And it is not just some staid family groups that are concerned about all this. Writing in today’s Australian, social researchers Peter Saunders and Jessica Brown had an incisive article entitled “Rudd’s baby farms not great for kids”. In it they argue that these are really Politically Correct centres, and will have some very real social downsides:

“The new PC centres will destroy social capital (something the Rudd Government claims it wants to strengthen). At the moment, most of these services are already available to parents, but they are scattered rather than concentrated in one place, and they are uncoordinated rather than being organised according to a single centralised formula. People get help from neighbours, family members, community clinics, churches, local play schools, and when they use these local resources it strengthens the social ties that create strong communities. Concentrating services in government centres may be more efficient, but it will erode local relationship networks.”

They also make some of the same points I have just been making. For example, they too warn of the negative outcomes associated with long-term child care of young children:

“The core business of these centres will be long hours child care, but despite what McKew and the Community Child Care Association claim, it isn’t true that this is necessarily good for children. McKew suggests parents’ stress levels can be reduced by long hours care, but she ignores evidence that cortisol (stress hormone) levels among young children spending long periods in institutional care are often disturbingly high, and this is surely what should concern us more. It is true that older children from very disadvantaged backgrounds can benefit from good quality formal care, but this is because the care they get at home is so appalling. Most very young children are better off raised by their parents, and the Government should look seriously at the evidence on this before spending billions of dollars herding them into government institutions.”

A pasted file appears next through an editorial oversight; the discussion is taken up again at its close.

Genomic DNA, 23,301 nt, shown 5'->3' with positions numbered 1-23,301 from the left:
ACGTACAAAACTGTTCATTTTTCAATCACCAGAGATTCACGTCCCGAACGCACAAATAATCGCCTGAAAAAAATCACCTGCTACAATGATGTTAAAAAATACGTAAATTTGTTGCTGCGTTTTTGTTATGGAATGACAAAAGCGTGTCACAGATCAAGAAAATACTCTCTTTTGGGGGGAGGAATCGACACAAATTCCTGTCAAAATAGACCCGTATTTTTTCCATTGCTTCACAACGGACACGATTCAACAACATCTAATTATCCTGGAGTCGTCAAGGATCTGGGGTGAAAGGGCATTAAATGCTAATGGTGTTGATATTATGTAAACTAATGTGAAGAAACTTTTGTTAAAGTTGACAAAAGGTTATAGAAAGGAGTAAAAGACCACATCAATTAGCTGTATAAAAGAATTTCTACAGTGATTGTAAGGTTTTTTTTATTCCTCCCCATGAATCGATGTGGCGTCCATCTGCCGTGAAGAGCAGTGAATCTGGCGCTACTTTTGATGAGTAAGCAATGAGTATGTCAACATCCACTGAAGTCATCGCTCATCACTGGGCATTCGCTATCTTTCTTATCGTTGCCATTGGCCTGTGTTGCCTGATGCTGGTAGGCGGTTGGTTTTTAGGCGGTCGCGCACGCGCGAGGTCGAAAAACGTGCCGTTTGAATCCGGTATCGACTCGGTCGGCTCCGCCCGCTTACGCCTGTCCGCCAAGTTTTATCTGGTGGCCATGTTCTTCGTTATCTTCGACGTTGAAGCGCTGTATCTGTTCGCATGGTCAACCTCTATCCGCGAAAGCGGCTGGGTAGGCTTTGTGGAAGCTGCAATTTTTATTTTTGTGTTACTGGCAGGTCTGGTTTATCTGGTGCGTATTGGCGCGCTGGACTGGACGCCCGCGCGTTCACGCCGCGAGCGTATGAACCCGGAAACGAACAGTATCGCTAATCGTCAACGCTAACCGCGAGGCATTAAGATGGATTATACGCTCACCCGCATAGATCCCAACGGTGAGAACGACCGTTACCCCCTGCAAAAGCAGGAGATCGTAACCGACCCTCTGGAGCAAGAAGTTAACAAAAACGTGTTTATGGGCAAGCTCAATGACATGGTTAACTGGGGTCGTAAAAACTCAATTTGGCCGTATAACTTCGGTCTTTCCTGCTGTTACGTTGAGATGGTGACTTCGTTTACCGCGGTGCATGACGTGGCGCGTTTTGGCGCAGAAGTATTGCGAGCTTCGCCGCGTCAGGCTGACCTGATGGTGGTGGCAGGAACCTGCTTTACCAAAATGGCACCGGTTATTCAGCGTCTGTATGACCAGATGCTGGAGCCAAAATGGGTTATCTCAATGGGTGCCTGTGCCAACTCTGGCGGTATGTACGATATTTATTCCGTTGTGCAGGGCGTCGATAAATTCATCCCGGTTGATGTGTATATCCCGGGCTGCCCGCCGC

I have written elsewhere about the wealth of documentation available concerning lengthy periods in day care for toddlers. Yet all three of the above examples are about one thing: more day care for more young children for longer periods. This is not family-friendly policy. This is really anti-child policy. Yet the Labor government has so been captured by the feminists and the bureaucrats, that it cannot seem to see – or does not want to see – that when we mess with our children, we are messing with the next generation, and the future of our society.

If this Summit is meant to “think big” then that should mean thinking through the long-term social consequences of policies that simply dump kids in the care of strangers, and further separate them from the ones they most need: their own mothers and fathers.

This is really a “think small” Summit and a “think PC” Government. It is talking heaps about families, but its ideas and policies are all about the destruction of families, and ignoring the needs of our children.